The Gophers football team has not had a quarterback selected in the NFL draft since 1972. The program hasn’t produced a first-team All-Big Ten or All-America quarterback since Sandy Stephens in 1961.

If my math is correct, that equates to a really long time.

The Gophers have fielded some quarterbacks best described as “good” over the years/decades, guys that were mostly reliable and competent and won occasional big games. Bryan Cupito comes to mind.

Historically, they have lacked a dynamic quarterback that gives them something special.

Their quarterback lineage serves as a necessary backdrop with news that former East Ridge standout Seth Green has given a verbal commitment to new Gophers coach Tracy Claeys.

If his commitment sticks and Green signs his letter of intent in February, the Gophers can celebrate the arrival of a highly regarded quarterback prospect, a reason for any program to toast.

Green originally committed to Oregon, but his change of heart seems to have been a mutual parting. Recruiting websites love Green’s potential, ranking him among the elite dual-threat quarterbacks nationally.

That doesn’t guarantee anything, though. Doesn’t mean Green will turn into a star, a savior, an NFL draft pick or even a starter.

Gophers fans once were giddy over MarQueis Gray and he ended his career as a wide receiver. Fans became giddy over Philip Nelson too, and that went south quickly.

Step 1 is getting them through the front door. The hard part comes next.

Whomever Claeys hires as his next offensive coordinator and quarterbacks coach — likely one person handling both jobs — will be charged with developing Green and other quarterbacks better than what we witnessed under Jerry Kill.

Quarterback development became an unchecked box on Kill’s résumé at Minnesota. He fixed the defense, instilled structure and discipline, upgraded talent in recruiting and constructed a power running game.

The quarterback position lagged behind.

In five seasons under Kill, the Gophers’ national ranking in passing offense went thusly in order: 109th, 109th, 117th, 121st and 74th.

The blame for an anemic passing attack doesn’t rest entirely at the quarterback’s feet, but that position under Kill revolved more around potential than payoff. Too often the Gophers have operated from a position of weakness at quarterback.

Mitch Leidner made significant strides the second half of this season. He went from liability early to one of the few bright spots during a late slide, though his four turnovers against Wisconsin in the finale left a negative feeling.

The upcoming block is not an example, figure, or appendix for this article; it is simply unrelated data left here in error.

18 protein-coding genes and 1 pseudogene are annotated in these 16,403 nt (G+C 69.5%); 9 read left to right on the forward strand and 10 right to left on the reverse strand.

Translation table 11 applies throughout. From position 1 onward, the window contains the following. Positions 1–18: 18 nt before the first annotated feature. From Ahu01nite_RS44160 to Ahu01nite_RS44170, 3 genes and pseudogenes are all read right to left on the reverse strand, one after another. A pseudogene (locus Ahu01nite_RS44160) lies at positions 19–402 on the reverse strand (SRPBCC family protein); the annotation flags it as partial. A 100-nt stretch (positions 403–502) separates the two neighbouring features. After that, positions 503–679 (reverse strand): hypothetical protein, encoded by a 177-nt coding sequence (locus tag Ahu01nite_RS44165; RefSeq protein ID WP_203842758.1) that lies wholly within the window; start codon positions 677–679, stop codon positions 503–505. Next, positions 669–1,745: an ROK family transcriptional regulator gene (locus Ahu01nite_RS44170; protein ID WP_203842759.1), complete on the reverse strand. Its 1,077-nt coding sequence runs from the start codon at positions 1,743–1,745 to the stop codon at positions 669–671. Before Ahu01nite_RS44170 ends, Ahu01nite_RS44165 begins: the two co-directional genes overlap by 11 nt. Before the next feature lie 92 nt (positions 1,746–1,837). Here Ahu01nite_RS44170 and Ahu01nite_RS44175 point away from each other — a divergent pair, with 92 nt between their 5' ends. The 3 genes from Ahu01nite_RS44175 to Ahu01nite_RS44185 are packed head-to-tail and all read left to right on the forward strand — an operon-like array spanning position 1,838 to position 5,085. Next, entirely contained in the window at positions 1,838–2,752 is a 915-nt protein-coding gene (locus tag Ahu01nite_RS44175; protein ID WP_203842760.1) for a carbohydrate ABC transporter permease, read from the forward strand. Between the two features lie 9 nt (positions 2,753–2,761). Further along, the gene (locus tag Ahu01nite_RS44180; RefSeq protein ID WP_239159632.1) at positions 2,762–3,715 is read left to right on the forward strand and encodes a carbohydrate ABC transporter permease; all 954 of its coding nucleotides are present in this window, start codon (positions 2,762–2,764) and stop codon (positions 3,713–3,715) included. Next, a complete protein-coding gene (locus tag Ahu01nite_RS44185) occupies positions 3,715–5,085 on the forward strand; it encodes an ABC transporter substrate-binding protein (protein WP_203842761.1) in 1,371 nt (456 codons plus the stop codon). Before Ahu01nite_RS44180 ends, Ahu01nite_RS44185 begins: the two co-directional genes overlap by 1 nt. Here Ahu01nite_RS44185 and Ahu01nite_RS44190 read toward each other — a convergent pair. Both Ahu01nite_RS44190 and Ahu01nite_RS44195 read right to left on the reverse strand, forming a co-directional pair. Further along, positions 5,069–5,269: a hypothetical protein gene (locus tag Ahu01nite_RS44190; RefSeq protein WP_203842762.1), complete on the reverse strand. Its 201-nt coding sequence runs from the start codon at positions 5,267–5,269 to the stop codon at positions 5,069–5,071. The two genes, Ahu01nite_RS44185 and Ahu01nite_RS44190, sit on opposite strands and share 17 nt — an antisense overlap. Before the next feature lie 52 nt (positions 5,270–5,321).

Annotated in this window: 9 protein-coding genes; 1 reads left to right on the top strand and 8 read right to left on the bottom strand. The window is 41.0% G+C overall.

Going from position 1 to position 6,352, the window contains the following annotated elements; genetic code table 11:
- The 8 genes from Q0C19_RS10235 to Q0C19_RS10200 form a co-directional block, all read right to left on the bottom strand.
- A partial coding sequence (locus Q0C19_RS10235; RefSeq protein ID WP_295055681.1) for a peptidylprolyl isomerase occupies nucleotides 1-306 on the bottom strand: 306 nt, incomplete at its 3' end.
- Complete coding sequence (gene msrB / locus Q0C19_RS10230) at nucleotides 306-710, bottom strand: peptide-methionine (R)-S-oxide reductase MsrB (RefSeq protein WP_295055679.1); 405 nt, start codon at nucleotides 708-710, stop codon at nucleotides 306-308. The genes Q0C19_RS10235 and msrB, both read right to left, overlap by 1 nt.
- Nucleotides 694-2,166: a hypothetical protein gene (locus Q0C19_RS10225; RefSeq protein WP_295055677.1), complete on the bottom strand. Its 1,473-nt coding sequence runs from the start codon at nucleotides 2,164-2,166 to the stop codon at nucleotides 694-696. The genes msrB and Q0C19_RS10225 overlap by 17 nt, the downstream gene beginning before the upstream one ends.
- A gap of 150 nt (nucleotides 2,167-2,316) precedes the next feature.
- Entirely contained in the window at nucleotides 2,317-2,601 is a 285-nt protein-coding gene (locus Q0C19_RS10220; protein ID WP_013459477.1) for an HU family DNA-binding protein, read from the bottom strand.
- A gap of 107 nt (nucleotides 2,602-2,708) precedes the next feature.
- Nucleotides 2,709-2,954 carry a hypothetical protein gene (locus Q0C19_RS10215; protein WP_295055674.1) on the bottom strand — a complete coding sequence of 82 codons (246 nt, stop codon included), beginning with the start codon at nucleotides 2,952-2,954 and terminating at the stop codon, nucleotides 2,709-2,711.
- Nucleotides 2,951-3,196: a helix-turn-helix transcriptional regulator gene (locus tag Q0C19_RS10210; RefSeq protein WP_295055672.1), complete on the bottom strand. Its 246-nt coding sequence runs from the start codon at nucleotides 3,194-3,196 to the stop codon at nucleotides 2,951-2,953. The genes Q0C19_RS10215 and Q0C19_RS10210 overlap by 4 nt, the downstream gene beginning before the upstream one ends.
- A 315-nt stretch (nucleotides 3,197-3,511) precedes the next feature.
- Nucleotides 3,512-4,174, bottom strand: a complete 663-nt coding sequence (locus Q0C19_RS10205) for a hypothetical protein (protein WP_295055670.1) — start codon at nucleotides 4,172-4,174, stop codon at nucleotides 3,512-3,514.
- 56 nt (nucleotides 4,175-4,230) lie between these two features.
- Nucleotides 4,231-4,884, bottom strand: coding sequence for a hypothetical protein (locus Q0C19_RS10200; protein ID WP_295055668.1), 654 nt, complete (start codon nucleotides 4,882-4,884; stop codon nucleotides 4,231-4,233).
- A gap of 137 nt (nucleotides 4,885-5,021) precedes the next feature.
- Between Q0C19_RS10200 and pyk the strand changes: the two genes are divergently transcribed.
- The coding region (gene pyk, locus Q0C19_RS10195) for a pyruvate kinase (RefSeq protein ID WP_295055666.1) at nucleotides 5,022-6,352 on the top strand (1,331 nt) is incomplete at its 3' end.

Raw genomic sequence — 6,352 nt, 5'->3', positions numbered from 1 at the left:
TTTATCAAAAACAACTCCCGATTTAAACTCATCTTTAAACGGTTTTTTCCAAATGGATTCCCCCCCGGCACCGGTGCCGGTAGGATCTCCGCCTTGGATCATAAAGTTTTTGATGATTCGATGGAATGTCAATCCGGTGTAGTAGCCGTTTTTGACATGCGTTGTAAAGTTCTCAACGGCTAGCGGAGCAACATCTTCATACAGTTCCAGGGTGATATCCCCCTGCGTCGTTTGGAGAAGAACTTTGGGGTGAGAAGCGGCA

The ultimate verdict on Leidner will come during his senior season.

Green reportedly plans to graduate high school early and enroll at the U in January in order to participate in spring practice.

A redshirt season would allow him to learn, develop and adjust to college life and a new offensive system. Regardless of his glitzy recruiting profile, Green needs time to figure things out.

He’s not riding in on a white horse to save the day.

As an East Ridge parent, I watched Green play a number of times in person. My impression of him as a quarterback: A-plus athlete, highly competitive, effective runner, strong arm but inconsistent passer.

A head coach who faced Green during his junior season at East Ridge offered a summary: “People talk about his accuracy but he threw the ball great against us. I thought he was a great quarterback. … He’s such a good runner. That’s the part that scared you more. You were hoping you were going to get into a game where you could get him to drop back and just throw. … He’s a true Division I prospect with a lot of work to do. Like any quarterback.”

That last part should be underlined.

Green has a lot of work to do. He needs to develop his skills. He has the foundation, the physical tools to be special. But potential without development means nothing.

Snagging a commitment from Green qualifies as a nice coup for Claeys. The Gophers and their fans should be excited. This is a big deal in terms of national perception.

Claeys’ choice of offensive coordinator and quarterbacks coach becomes critical. He can’t afford to swing and miss. Given only a three-year contract, he doesn’t have enough time to cycle through coordinators or quarterbacks.

The program’s history at quarterback has been anything but glorious. Claeys can change that narrative. A talented, athletic, highly regarded quarterback is about to walk through his door.

Let’s see what Claeys and his new staff does with this opportunity.